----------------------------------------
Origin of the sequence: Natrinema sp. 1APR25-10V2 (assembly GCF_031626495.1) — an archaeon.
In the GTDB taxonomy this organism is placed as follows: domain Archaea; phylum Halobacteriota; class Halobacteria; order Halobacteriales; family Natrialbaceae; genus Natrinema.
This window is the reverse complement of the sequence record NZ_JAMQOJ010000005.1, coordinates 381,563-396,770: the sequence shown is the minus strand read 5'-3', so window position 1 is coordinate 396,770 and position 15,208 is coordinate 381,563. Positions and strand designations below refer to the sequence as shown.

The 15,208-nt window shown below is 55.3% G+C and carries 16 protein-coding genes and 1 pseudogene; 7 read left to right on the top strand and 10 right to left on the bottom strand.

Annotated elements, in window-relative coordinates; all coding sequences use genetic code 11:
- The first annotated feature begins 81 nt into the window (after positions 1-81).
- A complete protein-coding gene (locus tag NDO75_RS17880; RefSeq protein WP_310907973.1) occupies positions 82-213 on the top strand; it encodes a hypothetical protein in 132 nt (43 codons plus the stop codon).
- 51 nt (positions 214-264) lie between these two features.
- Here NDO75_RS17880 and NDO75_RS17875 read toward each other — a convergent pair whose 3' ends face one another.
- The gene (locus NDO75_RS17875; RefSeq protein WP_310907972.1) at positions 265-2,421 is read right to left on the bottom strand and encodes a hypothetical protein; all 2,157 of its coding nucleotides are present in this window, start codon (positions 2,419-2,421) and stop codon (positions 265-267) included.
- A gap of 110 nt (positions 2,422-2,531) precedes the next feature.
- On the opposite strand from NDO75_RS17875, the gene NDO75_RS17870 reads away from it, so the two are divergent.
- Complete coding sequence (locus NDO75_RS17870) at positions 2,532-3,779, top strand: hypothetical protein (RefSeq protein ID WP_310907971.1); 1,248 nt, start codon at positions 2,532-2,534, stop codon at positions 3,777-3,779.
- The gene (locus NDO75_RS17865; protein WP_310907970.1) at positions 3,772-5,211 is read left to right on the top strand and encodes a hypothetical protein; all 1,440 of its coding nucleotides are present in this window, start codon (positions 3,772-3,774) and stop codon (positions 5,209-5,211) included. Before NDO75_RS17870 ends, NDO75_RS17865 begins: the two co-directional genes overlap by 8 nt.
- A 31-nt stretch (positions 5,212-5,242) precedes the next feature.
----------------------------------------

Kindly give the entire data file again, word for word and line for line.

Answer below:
Origin of the sequence: Natrinema sp. 1APR25-10V2 (assembly GCF_031626495.1) — an archaeon.
In the GTDB taxonomy this organism is placed as follows: domain Archaea; phylum Halobacteriota; class Halobacteria; order Halobacteriales; family Natrialbaceae; genus Natrinema.
This window is the reverse complement of the sequence record NZ_JAMQOJ010000005.1, coordinates 381,563-396,770: the sequence shown is the minus strand read 5'-3', so window position 1 is coordinate 396,770 and position 15,208 is coordinate 381,563. Positions and strand designations below refer to the sequence as shown.

The 15,208-nt window shown below is 55.3% G+C and carries 16 protein-coding genes and 1 pseudogene; 7 read left to right on the top strand and 10 right to left on the bottom strand.

Annotated elements, in window-relative coordinates; all coding sequences use genetic code 11:
- The first annotated feature begins 81 nt into the window (after positions 1-81).
- A complete protein-coding gene (locus tag NDO75_RS17880; RefSeq protein WP_310907973.1) occupies positions 82-213 on the top strand; it encodes a hypothetical protein in 132 nt (43 codons plus the stop codon).
- 51 nt (positions 214-264) lie between these two features.
- Here NDO75_RS17880 and NDO75_RS17875 read toward each other — a convergent pair whose 3' ends face one another.
- The gene (locus NDO75_RS17875; RefSeq protein WP_310907972.1) at positions 265-2,421 is read right to left on the bottom strand and encodes a hypothetical protein; all 2,157 of its coding nucleotides are present in this window, start codon (positions 2,419-2,421) and stop codon (positions 265-267) included.
- A gap of 110 nt (positions 2,422-2,531) precedes the next feature.
- On the opposite strand from NDO75_RS17875, the gene NDO75_RS17870 reads away from it, so the two are divergent.
- Complete coding sequence (locus NDO75_RS17870) at positions 2,532-3,779, top strand: hypothetical protein (RefSeq protein ID WP_310907971.1); 1,248 nt, start codon at positions 2,532-2,534, stop codon at positions 3,777-3,779.
- The gene (locus NDO75_RS17865; protein WP_310907970.1) at positions 3,772-5,211 is read left to right on the top strand and encodes a hypothetical protein; all 1,440 of its coding nucleotides are present in this window, start codon (positions 3,772-3,774) and stop codon (positions 5,209-5,211) included. Before NDO75_RS17870 ends, NDO75_RS17865 begins: the two co-directional genes overlap by 8 nt.
- A 31-nt stretch (positions 5,212-5,242) precedes the next feature.